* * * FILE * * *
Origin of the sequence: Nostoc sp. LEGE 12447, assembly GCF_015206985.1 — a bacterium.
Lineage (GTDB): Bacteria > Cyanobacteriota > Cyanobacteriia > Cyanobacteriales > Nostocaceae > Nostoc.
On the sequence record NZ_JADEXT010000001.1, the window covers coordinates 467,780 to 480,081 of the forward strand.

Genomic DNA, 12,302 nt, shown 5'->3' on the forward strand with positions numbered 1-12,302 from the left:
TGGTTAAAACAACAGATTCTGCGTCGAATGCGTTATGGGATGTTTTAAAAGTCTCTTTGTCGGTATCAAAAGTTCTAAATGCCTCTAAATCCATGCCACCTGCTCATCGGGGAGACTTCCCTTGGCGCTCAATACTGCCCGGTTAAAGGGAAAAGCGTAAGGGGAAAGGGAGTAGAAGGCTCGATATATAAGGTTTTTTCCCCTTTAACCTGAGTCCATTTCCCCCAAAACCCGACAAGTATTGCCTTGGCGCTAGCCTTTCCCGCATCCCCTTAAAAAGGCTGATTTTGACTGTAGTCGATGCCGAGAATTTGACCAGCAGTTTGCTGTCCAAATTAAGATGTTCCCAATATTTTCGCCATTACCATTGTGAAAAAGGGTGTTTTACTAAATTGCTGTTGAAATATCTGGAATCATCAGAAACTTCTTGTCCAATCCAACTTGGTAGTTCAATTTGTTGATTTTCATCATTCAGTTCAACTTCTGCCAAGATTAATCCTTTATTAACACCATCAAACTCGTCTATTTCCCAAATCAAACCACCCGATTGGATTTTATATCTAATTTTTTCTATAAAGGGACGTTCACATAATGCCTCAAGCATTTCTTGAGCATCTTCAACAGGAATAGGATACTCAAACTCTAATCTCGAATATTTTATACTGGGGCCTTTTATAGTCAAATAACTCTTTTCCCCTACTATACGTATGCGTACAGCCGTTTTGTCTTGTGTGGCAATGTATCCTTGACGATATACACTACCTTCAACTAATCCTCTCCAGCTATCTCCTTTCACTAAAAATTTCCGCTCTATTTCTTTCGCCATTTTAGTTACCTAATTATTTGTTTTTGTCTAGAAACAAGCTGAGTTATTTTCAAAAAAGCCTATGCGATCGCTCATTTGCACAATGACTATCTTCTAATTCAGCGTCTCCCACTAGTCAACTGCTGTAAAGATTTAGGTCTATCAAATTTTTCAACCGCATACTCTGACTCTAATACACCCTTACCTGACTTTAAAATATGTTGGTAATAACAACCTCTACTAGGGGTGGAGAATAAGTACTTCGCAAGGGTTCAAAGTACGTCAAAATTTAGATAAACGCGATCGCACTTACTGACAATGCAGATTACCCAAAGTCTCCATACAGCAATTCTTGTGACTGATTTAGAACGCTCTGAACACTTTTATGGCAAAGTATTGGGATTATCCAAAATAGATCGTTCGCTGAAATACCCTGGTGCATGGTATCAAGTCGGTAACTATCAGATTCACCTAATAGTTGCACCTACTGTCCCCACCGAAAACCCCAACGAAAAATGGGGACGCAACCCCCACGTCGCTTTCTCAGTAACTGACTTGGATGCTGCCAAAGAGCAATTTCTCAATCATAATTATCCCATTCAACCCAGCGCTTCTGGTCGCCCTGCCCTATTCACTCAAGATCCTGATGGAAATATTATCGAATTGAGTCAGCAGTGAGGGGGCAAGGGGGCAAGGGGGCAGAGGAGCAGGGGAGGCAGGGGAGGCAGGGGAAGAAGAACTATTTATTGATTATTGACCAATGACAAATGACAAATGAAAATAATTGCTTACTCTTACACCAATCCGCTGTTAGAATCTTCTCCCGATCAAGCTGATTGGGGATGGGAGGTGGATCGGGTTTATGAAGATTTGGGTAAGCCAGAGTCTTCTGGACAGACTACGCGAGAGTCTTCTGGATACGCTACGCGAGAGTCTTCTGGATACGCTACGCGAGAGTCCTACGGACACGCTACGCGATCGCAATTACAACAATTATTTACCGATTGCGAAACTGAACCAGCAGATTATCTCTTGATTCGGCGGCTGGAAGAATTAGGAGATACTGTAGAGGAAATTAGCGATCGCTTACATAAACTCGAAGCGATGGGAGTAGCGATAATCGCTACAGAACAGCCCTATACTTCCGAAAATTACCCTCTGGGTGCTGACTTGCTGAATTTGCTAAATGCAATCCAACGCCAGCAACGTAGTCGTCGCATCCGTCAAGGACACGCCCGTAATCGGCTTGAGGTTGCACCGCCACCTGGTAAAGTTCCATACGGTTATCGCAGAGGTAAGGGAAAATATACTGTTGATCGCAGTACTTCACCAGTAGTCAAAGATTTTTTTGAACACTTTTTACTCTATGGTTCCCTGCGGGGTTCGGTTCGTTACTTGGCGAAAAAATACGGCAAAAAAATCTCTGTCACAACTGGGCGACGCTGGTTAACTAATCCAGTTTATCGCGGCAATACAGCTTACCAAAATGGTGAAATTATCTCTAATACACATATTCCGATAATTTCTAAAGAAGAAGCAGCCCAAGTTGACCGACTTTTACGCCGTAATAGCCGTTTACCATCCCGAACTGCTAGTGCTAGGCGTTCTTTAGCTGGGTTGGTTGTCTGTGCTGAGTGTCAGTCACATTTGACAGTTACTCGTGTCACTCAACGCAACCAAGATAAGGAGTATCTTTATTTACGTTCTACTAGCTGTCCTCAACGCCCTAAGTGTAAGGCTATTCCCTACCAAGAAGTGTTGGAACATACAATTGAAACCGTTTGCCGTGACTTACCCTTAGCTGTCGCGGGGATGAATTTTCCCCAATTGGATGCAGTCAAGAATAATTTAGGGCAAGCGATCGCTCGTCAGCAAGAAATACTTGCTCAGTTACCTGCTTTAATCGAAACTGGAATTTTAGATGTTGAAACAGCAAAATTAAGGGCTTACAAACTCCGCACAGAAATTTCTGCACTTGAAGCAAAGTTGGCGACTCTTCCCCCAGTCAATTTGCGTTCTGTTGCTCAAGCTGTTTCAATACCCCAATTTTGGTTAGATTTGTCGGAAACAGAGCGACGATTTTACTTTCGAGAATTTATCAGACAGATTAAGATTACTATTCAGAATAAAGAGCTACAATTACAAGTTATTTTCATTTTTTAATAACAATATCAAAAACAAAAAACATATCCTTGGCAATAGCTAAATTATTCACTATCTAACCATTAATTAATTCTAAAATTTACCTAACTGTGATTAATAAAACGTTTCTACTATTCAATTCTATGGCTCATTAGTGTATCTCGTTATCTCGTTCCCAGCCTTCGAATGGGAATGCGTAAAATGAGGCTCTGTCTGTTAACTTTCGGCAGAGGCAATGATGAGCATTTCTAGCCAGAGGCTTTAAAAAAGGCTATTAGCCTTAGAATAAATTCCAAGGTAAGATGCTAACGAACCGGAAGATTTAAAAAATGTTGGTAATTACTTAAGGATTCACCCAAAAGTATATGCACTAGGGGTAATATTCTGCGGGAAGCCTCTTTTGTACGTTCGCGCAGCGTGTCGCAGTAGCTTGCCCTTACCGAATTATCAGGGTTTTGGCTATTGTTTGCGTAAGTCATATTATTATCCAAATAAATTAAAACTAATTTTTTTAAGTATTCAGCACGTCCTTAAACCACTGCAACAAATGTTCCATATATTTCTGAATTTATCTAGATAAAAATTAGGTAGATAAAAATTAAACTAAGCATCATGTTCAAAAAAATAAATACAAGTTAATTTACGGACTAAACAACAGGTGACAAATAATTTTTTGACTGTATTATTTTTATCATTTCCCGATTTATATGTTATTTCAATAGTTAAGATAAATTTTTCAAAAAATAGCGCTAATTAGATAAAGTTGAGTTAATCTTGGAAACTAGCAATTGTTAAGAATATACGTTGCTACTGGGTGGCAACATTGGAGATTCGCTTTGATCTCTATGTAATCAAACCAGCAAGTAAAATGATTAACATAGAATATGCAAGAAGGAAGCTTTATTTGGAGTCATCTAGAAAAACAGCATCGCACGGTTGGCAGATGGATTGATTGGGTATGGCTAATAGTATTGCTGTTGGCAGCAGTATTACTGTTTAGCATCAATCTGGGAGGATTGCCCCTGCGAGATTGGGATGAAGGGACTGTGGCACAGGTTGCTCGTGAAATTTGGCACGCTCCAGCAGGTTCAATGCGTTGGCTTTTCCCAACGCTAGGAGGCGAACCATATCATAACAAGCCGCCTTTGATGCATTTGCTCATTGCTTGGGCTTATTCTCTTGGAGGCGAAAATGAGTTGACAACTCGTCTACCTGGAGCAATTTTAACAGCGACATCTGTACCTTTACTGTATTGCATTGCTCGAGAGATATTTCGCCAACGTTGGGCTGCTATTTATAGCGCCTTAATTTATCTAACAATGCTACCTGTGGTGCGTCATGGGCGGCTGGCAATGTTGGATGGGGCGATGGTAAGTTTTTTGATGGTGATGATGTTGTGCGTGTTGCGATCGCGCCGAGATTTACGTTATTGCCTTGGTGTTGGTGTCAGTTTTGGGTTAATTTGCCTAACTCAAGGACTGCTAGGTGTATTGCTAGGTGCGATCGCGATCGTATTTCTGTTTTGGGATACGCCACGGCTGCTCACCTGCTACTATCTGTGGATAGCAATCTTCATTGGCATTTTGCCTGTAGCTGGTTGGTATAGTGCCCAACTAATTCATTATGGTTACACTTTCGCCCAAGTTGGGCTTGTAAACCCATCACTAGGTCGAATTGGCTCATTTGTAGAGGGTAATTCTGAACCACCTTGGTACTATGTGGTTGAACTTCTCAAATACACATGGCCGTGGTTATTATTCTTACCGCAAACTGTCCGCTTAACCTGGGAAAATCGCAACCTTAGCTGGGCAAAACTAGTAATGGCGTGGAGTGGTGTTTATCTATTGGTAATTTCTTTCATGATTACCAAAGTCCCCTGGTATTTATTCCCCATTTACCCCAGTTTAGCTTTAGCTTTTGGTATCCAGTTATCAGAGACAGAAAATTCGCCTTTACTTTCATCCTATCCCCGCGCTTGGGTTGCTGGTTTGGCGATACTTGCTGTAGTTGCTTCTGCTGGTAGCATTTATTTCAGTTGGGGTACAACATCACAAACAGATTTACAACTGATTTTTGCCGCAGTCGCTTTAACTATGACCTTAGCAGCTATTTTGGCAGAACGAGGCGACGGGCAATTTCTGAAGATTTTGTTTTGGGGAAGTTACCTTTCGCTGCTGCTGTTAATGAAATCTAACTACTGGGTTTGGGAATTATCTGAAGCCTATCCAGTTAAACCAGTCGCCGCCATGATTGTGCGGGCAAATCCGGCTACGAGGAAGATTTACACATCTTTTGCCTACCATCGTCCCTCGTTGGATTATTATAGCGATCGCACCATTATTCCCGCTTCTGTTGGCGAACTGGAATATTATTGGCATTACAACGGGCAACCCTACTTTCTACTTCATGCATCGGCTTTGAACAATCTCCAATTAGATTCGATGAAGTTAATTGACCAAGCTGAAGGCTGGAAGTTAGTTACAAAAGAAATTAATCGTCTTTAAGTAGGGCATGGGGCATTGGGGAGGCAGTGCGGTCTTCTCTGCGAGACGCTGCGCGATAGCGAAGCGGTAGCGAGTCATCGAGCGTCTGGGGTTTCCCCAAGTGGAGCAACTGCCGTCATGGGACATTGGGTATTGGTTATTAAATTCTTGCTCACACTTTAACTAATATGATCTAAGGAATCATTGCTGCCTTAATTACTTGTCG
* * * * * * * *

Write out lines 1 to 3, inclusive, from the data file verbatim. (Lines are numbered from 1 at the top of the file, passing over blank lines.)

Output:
Origin of the sequence: Nostoc sp. LEGE 12447, assembly GCF_015206985.1 — a bacterium.
Lineage (GTDB): Bacteria > Cyanobacteriota > Cyanobacteriia > Cyanobacteriales > Nostocaceae > Nostoc.
On the sequence record NZ_JADEXT010000001.1, the window covers coordinates 467,780 to 480,081 of the forward strand.